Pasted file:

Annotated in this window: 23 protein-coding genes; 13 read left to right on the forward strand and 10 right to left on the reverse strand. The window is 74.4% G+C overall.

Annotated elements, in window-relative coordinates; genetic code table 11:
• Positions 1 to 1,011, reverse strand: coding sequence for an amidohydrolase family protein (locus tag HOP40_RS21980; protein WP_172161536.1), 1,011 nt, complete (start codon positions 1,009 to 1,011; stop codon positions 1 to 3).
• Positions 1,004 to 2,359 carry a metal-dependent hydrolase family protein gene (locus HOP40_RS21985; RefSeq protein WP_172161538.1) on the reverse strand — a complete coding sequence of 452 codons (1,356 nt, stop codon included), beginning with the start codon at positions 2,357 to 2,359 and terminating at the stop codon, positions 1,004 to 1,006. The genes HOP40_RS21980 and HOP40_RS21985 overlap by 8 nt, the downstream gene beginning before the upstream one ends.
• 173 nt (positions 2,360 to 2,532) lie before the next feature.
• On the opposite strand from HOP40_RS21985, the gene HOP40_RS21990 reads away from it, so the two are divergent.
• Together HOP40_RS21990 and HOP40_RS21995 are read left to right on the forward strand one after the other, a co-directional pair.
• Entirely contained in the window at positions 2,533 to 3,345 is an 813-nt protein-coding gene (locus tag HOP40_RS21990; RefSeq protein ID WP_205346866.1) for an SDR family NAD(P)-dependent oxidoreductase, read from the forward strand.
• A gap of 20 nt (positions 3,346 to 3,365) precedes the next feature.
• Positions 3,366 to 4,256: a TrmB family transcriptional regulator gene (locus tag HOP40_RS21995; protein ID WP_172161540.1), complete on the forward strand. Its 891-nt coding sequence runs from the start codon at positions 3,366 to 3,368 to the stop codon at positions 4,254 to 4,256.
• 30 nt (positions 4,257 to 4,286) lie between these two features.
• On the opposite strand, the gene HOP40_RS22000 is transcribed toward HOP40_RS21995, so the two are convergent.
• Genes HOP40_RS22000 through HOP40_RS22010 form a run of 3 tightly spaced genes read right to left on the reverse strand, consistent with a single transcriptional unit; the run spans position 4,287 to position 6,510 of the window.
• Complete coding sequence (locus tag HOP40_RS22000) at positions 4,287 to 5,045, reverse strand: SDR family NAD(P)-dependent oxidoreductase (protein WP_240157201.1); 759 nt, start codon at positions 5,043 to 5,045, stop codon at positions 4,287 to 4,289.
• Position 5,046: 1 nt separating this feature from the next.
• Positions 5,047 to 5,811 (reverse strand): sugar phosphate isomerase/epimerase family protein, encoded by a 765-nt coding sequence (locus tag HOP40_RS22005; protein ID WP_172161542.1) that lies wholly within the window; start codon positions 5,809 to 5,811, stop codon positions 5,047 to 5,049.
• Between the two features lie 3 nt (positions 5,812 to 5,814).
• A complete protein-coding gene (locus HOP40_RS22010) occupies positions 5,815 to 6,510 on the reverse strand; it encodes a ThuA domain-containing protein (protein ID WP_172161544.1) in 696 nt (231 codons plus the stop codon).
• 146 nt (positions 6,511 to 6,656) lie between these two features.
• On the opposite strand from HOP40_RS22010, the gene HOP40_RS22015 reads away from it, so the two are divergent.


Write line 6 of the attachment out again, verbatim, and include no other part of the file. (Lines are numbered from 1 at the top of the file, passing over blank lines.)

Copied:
• On the opposite strand from HOP40_RS21985, the gene HOP40_RS21990 reads away from it, so the two are divergent.